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Wind Power Integration to the Transmission Grid: The Egyptian Perspective


  • Fathalla M. L. Shalaby
  • Abdelraheem Helmi
  • Dalai Helmi
  • Laila Georgy
  • Mohamed El-Khayat
  • Mohamed Ibrahiem


The Government of Egypt has recognized that the availability of reliable power supply is essential for economic and social prosperity and human development as well as for attracting private sector investments in the country. Egyptian Economic reform and growth have triggered a rapid increase in electricity demand. Peak load growth rate averaged 7 % p.a. in 2005–2008 and reached as high as 12% in 2008/09. In response to the rapid growth in demand, the supply capacity has expanded through an ambitious power sector investment program that has been under implementation since 2002. The Government's new energy strategy is aiming to increase the share of renewable energy to 20 % by the year 2020. 12% of this value, i.e 7200 MW, is from wind resources. The complexity of the interconnection of wind farms to the power grid stems from the fact that wind energy is rather unstable and available only during certain hours of the day. By its nature the wind power generation may drop suddenly. To keep the grid operation stable, there is a need to ensure that other power generation sources are available to compensate for the drop. Another common characteristic of the wind farms is that they are located somewhat remote from the power grid. Therefore, the utility has to ensure the sufficiency of power transmission capacity. A rather unique feature of wind power in Egypt is that most of the wind resources are concentrated in the Gulf of Suez and Eastern and Western bank of Nile River areas. This raises the additional issue of the impact on the system when large amount of wind power are interconnected at certain points of the network and not distributed over along the country. The effects of having 3000 MW in Gulf of Suez and 4200 MW at Western Nile River areas depend very much on the local wind climate and the typical hour-to-hour load curve (electricity demand). Some important issues needed to be considered are therefore: how should wind farms be expected to behave and perform, and which requirements should be imposed in order to expect wind farms to support the system? Is it realistic to expect wind turbines and wind farms to behave as any other power plant? What is the Impact on thermal loading of lines/transformers? What are the Power Quality Aspects should be mitigated? What is the behaviour during grid faults/Fault ride through? Reactive power compensation and voltage control…..etc. Grid codes are set up to specify the relevant requirements which have to be met in order to integrate wind turbines into the grid. This paper will focus on The Egyptian approach to integrate wind power to the Egyptian Power System and the important issues related to system operation, stability, protection and the associated technical issues. Grid code requirements for large scale integration of wind power will also be illustrated.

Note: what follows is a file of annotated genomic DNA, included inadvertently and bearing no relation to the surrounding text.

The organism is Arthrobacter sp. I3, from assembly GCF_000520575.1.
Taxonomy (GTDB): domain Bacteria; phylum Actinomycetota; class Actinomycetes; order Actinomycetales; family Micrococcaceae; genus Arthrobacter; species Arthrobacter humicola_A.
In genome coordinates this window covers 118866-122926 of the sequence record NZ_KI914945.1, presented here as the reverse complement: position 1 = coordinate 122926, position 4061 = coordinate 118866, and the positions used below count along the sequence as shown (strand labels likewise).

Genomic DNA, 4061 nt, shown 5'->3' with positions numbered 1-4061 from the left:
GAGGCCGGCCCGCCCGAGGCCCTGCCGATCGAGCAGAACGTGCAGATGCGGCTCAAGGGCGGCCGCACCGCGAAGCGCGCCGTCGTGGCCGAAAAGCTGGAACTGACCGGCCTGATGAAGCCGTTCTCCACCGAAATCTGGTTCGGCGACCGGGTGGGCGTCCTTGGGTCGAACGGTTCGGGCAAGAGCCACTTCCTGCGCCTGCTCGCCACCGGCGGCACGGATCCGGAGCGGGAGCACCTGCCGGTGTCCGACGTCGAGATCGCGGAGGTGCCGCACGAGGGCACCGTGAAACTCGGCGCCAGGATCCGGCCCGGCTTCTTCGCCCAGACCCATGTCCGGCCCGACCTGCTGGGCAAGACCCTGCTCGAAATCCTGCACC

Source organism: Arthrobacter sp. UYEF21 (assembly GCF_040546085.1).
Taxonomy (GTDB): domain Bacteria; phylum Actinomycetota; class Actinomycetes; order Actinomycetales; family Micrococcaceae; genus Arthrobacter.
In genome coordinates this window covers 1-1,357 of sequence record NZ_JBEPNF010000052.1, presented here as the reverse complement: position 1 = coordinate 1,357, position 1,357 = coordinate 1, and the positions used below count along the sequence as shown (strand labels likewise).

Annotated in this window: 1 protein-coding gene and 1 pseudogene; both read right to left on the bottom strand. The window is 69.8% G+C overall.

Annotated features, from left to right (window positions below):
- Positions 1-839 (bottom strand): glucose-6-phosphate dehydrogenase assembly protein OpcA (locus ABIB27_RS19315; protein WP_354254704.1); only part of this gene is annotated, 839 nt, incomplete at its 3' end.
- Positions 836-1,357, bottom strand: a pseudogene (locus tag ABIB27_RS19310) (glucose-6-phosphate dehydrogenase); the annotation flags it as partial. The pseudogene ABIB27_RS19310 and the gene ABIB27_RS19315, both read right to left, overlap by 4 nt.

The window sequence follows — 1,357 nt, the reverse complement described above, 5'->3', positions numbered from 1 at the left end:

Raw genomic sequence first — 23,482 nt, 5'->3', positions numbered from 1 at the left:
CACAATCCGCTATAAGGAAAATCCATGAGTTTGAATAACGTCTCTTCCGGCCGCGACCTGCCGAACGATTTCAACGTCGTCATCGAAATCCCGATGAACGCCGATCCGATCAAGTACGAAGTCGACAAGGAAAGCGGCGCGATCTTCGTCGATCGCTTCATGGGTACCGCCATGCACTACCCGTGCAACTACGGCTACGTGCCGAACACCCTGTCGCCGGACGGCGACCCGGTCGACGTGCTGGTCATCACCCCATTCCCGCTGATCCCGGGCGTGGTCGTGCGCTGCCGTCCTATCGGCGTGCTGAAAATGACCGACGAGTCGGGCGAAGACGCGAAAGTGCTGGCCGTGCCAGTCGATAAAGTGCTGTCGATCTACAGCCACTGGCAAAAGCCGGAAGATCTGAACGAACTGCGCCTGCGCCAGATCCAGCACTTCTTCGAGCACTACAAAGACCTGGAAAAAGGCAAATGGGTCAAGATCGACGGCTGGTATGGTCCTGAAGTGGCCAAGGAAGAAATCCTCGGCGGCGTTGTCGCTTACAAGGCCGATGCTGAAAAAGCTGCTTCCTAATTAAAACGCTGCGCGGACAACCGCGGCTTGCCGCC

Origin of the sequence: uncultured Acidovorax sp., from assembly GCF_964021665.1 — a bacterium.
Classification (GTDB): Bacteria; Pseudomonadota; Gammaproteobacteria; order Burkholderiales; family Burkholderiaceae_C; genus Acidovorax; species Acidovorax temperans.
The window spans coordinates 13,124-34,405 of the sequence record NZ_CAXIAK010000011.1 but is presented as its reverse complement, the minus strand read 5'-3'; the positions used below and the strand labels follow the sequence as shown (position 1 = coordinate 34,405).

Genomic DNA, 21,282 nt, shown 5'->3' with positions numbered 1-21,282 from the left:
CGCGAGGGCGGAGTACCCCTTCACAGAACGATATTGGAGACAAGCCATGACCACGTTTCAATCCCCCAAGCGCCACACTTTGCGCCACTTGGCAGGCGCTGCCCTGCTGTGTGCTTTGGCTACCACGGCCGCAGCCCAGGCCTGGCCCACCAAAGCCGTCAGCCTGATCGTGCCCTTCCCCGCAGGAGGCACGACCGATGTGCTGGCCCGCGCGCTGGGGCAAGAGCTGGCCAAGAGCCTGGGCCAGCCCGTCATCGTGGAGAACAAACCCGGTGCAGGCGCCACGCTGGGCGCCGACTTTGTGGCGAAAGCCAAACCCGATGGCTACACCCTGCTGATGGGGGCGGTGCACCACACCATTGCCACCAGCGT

Suggested Citation

  • Fathalla M. L. Shalaby & Abdelraheem Helmi & Dalai Helmi & Laila Georgy & Mohamed El-Khayat & Mohamed Ibrahiem, 2015. "Wind Power Integration to the Transmission Grid: The Egyptian Perspective," Energy & Environment, , vol. 26(1-2), pages 143-155, January.
  • Handle: RePEc:sae:engenv:v:26:y:2015:i:1-2:p:143-155

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